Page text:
March 30, 2006

Scientifically testing the power of prayer.

It failed! Whoops!
While many studies have suggested that praying for oneself may reduce stress, research into praying for others who may not even know they are the subject of prayers has been much more controversial. Several studies that claimed to show a benefit have been criticized as deeply flawed. And several of the most recent findings have found no benefit.

The new $2.4 million study, funded primarily by the John Templeton Foundation, was designed to overcome some of those shortcomings. Dusek and his colleagues divided 1,802 bypass patients at six hospitals into three groups. Two groups were uncertain whether they would be the subject of prayers. The third was told they would definitely be prayed for.

The researchers recruited two Catholic groups and one Protestant group to pray "for a successful surgery with a quick, healthy recovery and no complications" for 14 days for each patient, beginning the night before the surgery, using the patient's first name and the first initial of the last name.

Over the next month, patients in the two groups that were uncertain of whether they were the subject of prayers fared virtually the same, with about 52 percent experiencing complications regardless of whether they were the subject of prayers.

Surprisingly, however, 59 percent of the patients who knew they were the targets of prayer experienced complications.

Because the most common complication was an irregular heartbeat, the researchers speculated that knowing they were chosen to receive prayers may have inadvertently put them under increased stress.

Maybe God doesn't like being tested.


Robert said...

Perhaps. The Bible tells us that fervent prayer is effectual. It's hard to see how you can fervently pray for an initial and a name, though. You can fervently pray for a stranger - once you care about them. Don't see them implementing that in this test.

Also (as noted by one of the study authors), there's no way to disentangle the study prayers from the "background noise" of prayers being offered by the patients' friends, families, and other loved ones.

All in all, not a very impressive methodology.

Dave said...

John Templeton should have stuck to investing, and not trying to reconcile faith and science.

He had (has?), as I recall, a fascination with the idea that the two can be reconciled, or that faith can be conceived of in the context of scientific inquiry.

He seems to have had a more successful record as a pioneering international money man.

SteveR said...

When Jesus was tempted in the wilderness he said, "do not put the Lord thy God to a test."

wv: zfuukue I've been told off by Blogger!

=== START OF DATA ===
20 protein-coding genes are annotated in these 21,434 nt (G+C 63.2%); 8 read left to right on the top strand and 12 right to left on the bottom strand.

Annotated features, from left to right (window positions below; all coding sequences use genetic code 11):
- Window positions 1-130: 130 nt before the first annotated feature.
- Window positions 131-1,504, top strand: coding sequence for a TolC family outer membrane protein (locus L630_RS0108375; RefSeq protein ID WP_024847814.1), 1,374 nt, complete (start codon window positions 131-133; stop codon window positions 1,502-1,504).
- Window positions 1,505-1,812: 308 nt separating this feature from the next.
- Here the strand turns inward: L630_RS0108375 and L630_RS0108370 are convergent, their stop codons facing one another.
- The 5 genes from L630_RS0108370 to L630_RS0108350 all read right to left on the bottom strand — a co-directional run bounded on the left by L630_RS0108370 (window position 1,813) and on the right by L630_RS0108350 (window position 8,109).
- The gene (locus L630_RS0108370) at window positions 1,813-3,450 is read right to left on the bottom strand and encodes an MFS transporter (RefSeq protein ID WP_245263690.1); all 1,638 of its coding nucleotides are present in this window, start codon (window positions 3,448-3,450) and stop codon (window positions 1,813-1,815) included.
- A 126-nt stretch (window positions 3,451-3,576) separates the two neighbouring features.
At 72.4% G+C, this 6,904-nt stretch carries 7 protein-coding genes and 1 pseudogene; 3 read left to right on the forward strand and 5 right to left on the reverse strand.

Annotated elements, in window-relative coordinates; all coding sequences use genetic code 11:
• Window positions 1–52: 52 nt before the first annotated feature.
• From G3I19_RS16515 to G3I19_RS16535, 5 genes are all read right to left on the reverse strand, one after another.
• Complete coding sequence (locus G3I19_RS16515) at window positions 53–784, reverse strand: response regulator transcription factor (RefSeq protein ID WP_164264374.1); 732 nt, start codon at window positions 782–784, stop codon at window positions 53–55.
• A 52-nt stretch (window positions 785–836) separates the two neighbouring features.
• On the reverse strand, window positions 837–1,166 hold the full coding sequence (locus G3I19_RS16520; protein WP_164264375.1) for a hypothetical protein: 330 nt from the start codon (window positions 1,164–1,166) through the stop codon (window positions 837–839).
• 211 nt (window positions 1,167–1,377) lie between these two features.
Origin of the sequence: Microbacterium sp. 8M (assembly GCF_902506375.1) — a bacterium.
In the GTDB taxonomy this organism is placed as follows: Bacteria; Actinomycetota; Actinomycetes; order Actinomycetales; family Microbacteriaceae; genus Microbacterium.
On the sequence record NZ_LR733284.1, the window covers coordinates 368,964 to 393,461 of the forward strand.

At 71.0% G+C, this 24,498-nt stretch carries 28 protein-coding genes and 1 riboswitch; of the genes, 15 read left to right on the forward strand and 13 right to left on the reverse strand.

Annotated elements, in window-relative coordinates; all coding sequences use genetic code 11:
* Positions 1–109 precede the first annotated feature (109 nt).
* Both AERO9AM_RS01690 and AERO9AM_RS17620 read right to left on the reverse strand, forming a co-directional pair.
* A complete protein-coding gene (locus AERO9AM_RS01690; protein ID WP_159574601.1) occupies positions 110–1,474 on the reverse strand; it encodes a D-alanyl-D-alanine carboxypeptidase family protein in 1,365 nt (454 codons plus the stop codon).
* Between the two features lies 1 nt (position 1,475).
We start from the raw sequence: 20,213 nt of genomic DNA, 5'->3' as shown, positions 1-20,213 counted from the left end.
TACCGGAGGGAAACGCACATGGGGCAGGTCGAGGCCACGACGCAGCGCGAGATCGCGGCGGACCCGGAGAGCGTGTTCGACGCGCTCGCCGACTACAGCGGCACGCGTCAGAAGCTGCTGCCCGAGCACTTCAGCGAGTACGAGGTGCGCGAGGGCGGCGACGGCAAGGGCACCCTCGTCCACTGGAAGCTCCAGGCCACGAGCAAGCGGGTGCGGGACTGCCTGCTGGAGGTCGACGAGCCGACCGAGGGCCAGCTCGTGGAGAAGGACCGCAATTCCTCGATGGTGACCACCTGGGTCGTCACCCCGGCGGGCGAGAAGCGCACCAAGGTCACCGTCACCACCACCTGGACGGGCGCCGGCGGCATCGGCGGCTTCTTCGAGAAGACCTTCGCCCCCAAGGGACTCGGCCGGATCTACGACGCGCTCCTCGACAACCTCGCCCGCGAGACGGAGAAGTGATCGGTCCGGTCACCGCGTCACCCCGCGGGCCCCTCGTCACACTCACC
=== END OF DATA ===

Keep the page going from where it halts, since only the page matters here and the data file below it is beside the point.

vnjagvet said...

What about the the philosophical conundrum that faith would not still be considered faith by many theologians if the object of that faith were scientifically proven?

downtownlad said...

And this is surprising???

Joan said...

How bizarre, that someone would actually put up cash to study this, and such a substantial amount, too!

I think studying things like this in any rigorous way is nearly impossible. It's not possible, really, to study the effects of having a positive outlook -- people can lie about what they're really feeling. People can also pray distractedly, or with great focus and fervor. Not all prayer is equal.

As someone who is pretty much perpetually on the "prayers requested for" list at my mom's church (mine doesn't have one... hmmm), I can say I like knowing that people (who know me) are praying for me. But my medical history is still a record of one horrible thing after another -- in spite of the prayers? I don't think of it that way.

Saying a prayer isn't like phoning in an order to a "desired worldly outcome" service. Just because you pray for something doesn't mean it will be granted. (And the non-granting of a prayer should not be interpreted as punishment.) You'd think that grown-ups would have figured all that out by now, and would thus realize that trying to "test the power of prayer" is absurd.

CB said...

Yeah, it's not like the Bible says "Ask and you shall receive." oh, wait a minute. Well, I guess technically it doesn't say what you will receive--pretty sneaky.

robert's argument seems to be:
1) The Bible tells us that fervent prayer is effectual.
2) If the Bible says it, it's true.
Therefore, if a study reaches a different result, the methodology must be flawed. But if you accept 1) and 2), what need is there for a study? Also, "'background noise' of prayer"??

Finn Kristiansen said...

Gawd, two Catholic groups and one Protestant? Everyone knows God only listens to evangelical prayers. Sheesh. Now had they all been born again, filled with the spirit spit fires, well then, everyone would have done peachy.


Actually there are so many factors to consider, and prayer, really, is not designed to be used as an automatic cure all. God's will comes into play, in addition to the will of the person being prayed for.

That is, my prayer for no complications might interfere with a given person's rejection of God or his power, or even, that person's own prayers. Or God's purposes for them. Perhaps a man with complications will lead a more serious life, and take greater care, than a man with none who feels he just breezed through the operation. Too many factors.

Further, if we know anything about Jesus, from what we can gather in Biblical accounts, it does not seem like he healed everyone, at every location, all the time. So praying for healing, or for anything, does not guarantee an automatic and timely payback, and if Christian, you have already submitted your will (and prayer results) to God's judgment.